Hemann offered Tennessee job
By Emily Ford
SALISBURY — Red Bank, Tenn., wants Randy Hemann.
Elected leaders in the small city surrounded by Chattanooga voted unanimously Tuesday night to offer the city manager’s job to Hemann, the executive director for Downtown Salisbury Inc.
Hemann has not given an answer but told the Post he was flattered and will consider their offer.
“I was honored that it was a unanimous vote and look forward to talking to them further about it,” he said. “The plan is to go home and pray, and I may make a trip up there to look around one more time.”
Hemann beat out four other candidates, all from Red Bank.
“I won’t say it surprised me, but I will say all of us really liked Randy and apparently all five felt that he would bring a breath of fresh air to our city,” said Mayor Monty Millard, who asked Hemann to give an answer before noon Friday.
Hemann recently landed a $12,000 raise from Downtown Salisbury Inc., bringing his salary to $84,200. Both Hemann and Mark Lewis, vice president of the downtown board of directors, said the raise was awarded before Hemann’s pursuit of the Red Bank job.
Lewis said the downtown board raised Hemann’s salary so his pay would be commensurate with similar positions across the state. Downtown Salisbury has offered Hemann no additional money to stay since learning about his job search, he said.
“We are making every effort to keep him,” Lewis said. “If God leads him to a different place, he goes with all of our thanks and out best wishes.
“That being said, I hope he says no.”
Red Bank city commissioners recently set the salary for the city manager’s position at $75,000. The previous city manager, who was fired after six years, was making $90,000.
While there might be some room for negotiation, “that’s the salary the five of us agreed on in an open meeting, and that’s also the salary that Randy indicated on his resume that he would accept,” Millard said.
When asked if he thought Red Bank would negotiate, Hemann said, “I hope so.”
He had a favorable first impression of the town last month during his interview, Hemann said.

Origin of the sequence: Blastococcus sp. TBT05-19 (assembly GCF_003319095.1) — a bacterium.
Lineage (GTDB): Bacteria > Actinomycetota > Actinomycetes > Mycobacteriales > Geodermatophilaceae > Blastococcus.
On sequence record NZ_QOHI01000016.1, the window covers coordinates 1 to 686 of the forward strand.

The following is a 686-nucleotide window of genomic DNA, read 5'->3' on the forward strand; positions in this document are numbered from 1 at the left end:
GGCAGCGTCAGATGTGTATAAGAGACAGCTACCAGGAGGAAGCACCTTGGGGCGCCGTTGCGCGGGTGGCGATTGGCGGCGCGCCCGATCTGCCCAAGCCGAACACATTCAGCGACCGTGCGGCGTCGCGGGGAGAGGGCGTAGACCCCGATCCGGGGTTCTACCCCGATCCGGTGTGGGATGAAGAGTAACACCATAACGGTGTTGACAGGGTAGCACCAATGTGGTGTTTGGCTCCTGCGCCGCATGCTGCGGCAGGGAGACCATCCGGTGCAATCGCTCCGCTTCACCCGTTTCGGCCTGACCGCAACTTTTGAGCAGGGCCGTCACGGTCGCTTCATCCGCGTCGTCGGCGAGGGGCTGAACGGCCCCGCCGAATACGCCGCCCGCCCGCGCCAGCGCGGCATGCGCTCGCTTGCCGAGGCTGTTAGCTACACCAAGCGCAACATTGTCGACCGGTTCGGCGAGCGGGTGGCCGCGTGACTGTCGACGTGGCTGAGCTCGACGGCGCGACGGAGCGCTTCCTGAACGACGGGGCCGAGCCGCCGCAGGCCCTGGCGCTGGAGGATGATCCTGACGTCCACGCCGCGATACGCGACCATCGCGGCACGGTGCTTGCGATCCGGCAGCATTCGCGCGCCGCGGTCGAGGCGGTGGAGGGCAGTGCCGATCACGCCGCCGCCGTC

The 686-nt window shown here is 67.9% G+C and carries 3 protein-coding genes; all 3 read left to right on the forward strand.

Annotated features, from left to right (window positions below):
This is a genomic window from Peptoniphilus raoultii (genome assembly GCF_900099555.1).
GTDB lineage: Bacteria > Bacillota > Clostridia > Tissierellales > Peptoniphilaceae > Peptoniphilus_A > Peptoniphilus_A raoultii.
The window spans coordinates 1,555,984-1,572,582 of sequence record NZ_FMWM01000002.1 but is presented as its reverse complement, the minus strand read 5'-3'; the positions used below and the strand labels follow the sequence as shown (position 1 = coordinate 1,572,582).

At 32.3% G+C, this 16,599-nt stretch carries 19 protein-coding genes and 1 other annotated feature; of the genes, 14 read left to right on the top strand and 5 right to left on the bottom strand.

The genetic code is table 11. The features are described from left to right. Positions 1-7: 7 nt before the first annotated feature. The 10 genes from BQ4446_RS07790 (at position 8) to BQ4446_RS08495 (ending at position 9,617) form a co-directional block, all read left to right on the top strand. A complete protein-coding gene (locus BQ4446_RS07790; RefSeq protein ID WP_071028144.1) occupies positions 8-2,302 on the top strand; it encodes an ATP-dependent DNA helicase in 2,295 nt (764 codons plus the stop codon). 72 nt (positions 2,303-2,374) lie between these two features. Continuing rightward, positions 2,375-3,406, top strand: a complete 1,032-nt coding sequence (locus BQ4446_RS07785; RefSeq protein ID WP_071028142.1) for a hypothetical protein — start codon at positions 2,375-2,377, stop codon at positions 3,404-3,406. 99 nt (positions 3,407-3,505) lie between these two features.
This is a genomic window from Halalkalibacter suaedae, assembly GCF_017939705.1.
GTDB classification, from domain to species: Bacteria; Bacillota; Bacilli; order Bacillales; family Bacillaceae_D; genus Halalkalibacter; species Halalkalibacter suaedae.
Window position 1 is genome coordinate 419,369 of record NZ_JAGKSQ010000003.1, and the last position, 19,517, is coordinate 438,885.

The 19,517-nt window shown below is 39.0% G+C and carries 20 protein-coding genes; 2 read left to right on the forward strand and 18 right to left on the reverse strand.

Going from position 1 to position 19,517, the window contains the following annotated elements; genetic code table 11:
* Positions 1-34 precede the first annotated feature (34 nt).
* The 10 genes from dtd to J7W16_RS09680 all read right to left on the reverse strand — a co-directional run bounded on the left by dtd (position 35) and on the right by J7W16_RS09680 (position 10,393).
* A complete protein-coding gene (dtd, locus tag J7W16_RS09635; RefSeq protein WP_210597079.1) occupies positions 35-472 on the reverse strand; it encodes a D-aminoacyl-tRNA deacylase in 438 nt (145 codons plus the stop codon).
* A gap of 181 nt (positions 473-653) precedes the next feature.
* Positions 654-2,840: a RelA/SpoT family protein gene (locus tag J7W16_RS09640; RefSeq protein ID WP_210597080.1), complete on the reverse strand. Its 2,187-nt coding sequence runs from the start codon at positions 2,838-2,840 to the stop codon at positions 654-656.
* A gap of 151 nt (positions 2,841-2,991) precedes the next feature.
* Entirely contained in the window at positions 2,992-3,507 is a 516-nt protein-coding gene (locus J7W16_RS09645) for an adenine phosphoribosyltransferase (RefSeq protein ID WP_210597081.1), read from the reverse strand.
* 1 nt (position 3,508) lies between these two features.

“It’s a wonderful region, and the town’s got lots of potential,” he said. “It might be a good fit for me.”
Red Bank commissioners have expressed surprise publicly that Hemann is interested in the job. Red Bank, population 11,000, has problems with vacant commercial buildings and housing code violations, and several former and current police department employees are suing the city.
“I view what I see there as a challenge that I would look forward to addressing,” Hemann said. “I think I could help them in areas they need help with.”
Hemann, who’s never been a city manager, said he wants to expand the work he’s done for Downtown Salisbury and apply the same initiatives to an entire city. He would not comment on whether he’s applied for other city manager jobs but said he did not apply for the opening in Salisbury.
Lewis said Hemann’s success with Downtown Salisbury is well-known and includes growing the tax base, forming relationships with merchants and making downtown a destination through special events like Night Out.
“But what people don’t realize is how good he is with economic development and historic preservation,” Lewis said. “He has a skill set that translates beautifully to economic development.”
Downtown Salisbury is a great organization, Hemann said.
“It will be a difficult decision,” he said.
Contact reporter Emily Ford at 704-797-4264.
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